My notes on Broadcast Signal Intrusion
In 1987, some prankster in a Max Headroom mask put out signals that disrupted TV programming in Chicago … blipping enigmatically and cheekily into a news bulletin and an episode of Doctor Who. Technically, this larkish behaviour was a federal crime … which may be why no one has owned up or given an explanation for the singularly pointless feat, though naturally conspiracy theories abound. Set in the late 1990s, this paranoid thriller – which seems modelled on Videodrome – restages the intrusions, using a scene from Dark Shadows to represent Doctor Who knockoff Don Cronos and parodying robo-sit-com Small Wonder in the character of Sal-E Sparx.
James (Harry Shum Jr), who toils underground in an archive transferring footage from one format to another, is haunted by the disappearance of his wife years earlier – rather as the protagonist of Censor is haunted by a missing sister – and gets the idea that the intrusions are part of the same case. He sets out on a quest to get to the bottom of the mystery, with oddly stalkery Alice (Kelley Mack) accompanying him at least part of the way … and various sinister, jittery, speechifying characters popping up to deliver clues that draw him in deeper but don’t really get him much closer to the answers he seeks. The illicit broadcasts, staged by effects man Dan Martin with mask-wearing James Swanton as the Signal Intruder, have a Lynchian feel which doesn’t quite match the jokiness of the original (in which the intruder bares his butt and is spanked by a lady friend).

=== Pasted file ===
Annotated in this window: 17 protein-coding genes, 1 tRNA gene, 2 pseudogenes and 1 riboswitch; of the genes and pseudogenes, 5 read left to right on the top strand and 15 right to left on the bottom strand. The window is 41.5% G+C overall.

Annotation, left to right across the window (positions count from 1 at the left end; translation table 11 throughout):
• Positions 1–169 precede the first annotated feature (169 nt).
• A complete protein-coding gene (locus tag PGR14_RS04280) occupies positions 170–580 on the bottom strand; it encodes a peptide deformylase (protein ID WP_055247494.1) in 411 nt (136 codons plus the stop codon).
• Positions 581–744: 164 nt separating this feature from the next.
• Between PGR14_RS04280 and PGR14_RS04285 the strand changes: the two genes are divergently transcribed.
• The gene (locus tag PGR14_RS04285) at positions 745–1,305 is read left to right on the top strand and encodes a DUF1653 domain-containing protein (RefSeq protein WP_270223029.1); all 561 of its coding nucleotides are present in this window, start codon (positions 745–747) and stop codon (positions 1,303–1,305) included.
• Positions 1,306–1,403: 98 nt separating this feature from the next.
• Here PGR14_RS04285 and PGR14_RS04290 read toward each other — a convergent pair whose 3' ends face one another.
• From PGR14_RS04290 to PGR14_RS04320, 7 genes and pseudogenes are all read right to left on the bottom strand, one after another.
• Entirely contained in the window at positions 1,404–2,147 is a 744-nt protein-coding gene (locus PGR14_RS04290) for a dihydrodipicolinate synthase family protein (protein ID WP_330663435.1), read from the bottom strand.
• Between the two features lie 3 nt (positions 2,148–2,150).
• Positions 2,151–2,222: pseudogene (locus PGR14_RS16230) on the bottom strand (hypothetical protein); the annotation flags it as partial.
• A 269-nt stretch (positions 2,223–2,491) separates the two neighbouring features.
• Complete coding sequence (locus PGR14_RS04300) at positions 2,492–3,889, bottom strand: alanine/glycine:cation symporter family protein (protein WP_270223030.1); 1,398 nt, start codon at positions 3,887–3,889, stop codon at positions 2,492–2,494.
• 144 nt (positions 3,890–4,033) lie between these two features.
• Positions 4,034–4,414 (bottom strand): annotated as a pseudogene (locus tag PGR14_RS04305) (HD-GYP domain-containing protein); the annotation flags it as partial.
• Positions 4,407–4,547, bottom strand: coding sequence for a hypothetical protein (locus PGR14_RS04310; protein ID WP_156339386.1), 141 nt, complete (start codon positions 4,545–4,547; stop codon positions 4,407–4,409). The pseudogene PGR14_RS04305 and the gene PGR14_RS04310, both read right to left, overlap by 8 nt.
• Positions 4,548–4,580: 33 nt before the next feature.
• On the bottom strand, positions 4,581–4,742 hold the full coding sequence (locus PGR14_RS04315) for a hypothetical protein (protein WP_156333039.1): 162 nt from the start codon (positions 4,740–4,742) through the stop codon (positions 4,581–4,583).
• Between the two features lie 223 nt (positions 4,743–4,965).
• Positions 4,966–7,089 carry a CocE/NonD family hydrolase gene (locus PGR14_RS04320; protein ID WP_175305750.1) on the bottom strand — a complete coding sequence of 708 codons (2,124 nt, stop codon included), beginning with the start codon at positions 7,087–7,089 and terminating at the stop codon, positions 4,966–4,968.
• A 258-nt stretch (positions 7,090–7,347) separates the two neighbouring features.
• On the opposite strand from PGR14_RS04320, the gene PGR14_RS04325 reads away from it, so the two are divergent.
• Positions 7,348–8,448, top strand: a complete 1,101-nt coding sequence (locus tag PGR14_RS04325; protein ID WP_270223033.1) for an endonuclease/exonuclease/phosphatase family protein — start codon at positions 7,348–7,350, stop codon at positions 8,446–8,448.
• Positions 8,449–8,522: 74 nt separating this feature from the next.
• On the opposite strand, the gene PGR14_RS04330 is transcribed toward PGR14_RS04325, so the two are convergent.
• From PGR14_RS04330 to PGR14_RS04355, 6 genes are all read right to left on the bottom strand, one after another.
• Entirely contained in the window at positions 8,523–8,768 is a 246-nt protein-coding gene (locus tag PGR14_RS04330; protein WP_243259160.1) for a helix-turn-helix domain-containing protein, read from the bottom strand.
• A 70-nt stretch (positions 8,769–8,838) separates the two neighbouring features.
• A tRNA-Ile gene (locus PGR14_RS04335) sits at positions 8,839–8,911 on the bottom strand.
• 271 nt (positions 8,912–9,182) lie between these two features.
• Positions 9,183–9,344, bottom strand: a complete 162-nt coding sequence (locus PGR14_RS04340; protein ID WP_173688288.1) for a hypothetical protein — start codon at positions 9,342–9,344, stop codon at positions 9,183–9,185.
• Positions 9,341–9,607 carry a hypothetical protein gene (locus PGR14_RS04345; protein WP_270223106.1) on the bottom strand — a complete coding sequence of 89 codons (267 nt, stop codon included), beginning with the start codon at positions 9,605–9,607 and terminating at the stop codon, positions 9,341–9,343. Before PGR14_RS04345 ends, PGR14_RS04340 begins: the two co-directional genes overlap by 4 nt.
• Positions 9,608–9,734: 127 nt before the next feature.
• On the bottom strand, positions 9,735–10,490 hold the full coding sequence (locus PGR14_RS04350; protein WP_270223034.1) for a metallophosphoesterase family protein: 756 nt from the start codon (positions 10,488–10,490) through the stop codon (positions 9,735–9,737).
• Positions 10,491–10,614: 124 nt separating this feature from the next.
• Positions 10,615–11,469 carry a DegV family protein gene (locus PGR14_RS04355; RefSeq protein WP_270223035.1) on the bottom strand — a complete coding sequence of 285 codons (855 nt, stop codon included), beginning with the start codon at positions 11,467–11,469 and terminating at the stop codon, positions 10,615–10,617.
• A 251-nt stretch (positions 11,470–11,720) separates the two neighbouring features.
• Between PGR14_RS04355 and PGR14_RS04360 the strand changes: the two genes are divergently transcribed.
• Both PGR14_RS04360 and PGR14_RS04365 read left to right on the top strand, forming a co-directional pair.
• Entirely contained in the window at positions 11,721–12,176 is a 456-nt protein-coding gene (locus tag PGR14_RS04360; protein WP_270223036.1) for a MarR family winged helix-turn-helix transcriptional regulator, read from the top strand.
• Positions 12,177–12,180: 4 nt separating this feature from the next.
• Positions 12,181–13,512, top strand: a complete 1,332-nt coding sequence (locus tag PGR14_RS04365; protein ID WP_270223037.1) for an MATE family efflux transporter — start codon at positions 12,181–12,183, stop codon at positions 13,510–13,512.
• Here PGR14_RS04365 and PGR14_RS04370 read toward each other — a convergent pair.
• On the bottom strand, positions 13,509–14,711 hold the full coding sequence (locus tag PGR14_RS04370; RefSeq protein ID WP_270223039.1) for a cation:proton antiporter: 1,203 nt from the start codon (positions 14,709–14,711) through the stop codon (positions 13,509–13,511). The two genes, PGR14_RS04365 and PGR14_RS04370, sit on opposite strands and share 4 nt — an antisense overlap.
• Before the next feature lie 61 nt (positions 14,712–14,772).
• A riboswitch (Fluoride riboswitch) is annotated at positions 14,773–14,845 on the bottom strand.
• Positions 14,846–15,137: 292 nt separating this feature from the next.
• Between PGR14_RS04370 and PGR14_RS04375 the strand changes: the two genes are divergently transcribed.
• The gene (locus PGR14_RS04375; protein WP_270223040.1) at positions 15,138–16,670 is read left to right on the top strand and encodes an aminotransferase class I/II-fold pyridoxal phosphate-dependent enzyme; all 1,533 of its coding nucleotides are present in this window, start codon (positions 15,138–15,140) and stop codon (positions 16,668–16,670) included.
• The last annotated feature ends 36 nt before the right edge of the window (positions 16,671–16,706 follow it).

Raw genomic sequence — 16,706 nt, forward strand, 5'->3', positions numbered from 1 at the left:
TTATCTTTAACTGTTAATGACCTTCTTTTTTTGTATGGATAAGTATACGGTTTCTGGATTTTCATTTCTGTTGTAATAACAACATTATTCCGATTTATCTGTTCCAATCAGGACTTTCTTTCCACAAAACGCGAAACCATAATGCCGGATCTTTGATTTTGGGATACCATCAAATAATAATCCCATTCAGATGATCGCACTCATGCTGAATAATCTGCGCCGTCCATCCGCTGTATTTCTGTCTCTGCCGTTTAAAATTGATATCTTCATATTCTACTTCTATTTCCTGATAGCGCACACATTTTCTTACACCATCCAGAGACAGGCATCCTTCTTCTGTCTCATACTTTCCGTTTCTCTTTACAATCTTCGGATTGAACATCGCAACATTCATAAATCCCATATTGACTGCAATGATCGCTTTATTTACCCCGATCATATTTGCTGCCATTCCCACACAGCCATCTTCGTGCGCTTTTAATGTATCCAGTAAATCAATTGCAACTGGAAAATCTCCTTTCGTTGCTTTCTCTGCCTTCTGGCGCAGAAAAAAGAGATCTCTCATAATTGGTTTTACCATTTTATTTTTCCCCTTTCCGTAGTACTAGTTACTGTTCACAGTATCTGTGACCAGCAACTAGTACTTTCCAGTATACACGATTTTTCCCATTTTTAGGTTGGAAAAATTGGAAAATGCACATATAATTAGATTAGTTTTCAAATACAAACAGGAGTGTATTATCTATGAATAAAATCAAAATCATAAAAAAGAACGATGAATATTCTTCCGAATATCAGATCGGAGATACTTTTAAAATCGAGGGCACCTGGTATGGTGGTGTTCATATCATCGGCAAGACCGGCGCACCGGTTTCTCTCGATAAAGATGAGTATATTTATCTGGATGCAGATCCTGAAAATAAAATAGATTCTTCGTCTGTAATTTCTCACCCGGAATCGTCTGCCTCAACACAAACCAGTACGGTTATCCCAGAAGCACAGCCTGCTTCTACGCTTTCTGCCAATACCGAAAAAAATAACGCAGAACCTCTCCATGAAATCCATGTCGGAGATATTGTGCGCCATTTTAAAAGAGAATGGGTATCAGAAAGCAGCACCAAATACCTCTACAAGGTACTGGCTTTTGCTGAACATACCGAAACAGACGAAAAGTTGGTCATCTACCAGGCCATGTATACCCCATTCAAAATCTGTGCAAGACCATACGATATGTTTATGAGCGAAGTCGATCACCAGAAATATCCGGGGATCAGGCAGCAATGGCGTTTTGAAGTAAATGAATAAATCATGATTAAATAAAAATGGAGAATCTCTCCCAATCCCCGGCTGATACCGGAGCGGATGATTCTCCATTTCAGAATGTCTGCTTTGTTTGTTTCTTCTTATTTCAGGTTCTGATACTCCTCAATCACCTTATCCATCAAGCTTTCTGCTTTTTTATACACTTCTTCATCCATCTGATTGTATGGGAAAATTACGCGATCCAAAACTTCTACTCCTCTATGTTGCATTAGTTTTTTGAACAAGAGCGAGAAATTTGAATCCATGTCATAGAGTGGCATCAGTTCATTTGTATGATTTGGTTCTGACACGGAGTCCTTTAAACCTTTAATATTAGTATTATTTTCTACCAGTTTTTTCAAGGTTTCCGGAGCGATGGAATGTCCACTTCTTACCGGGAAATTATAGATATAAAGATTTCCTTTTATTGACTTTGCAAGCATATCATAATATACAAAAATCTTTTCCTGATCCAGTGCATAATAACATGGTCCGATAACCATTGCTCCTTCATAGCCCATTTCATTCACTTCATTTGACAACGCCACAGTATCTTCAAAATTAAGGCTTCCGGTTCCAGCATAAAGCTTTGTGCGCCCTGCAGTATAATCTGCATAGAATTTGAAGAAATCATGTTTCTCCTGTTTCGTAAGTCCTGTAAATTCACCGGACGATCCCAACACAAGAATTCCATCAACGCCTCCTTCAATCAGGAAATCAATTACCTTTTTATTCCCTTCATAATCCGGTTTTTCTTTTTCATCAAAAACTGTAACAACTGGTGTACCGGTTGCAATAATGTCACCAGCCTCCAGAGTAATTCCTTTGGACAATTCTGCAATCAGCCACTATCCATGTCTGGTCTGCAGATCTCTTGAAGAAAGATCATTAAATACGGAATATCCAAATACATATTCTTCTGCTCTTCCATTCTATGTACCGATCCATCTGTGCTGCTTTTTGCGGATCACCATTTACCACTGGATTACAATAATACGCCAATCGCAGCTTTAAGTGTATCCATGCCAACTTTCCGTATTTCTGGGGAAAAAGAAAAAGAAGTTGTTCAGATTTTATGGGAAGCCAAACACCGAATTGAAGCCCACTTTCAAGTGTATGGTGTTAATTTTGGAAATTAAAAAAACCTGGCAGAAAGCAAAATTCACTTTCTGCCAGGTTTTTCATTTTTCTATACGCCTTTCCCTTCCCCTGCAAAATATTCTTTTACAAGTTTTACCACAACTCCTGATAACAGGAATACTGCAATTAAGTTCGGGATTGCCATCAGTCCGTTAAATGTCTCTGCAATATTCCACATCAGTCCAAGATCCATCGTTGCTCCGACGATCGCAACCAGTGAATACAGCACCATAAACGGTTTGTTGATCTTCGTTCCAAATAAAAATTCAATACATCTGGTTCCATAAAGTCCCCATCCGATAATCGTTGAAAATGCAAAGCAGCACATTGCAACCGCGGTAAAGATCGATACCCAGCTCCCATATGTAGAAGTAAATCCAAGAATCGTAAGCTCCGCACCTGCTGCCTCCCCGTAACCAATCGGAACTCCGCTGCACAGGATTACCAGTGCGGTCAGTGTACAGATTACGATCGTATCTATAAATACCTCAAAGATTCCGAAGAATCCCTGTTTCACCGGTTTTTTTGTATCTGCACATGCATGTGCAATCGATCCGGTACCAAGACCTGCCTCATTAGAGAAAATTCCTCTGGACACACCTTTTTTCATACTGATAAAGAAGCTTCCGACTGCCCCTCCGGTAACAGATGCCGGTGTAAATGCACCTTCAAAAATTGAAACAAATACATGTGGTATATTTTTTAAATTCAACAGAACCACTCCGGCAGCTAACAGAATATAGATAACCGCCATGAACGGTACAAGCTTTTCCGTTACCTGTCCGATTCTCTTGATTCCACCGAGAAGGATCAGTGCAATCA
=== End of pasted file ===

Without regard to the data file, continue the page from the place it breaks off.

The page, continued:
Scripted by Phil Drinkwater and Tim Woodall (who directed a rough draft short of the same name in 2016) and directed by Jacob Gentry (one of the co-directors of the unrelated 2007 film The Signal), BSI fits in with a run of recent films that obsess over deadtech – Computer Chess and Bereberian Sound Studio are the standouts of the cycle – and also revives the they’re-out-to-get-you feel of 1970s and ‘80s paranoia thrillers that now seem almost innocent in that they were made well before 2020s levels of surveillance, recording and online exposure were conceivable. This is stronger on mood than story – and often perversely dials down the suspense in order to expound on phone phreaking (that used to be a thing) or other matters tangential to the subject at hand.
Here’s the FrightFest listing.
Here’s the original broadcast signal intrusion – NB: yes, there must have been viewers pissed off they didn’t get to see a chunk of ‘The Horror of Fang Rock’.
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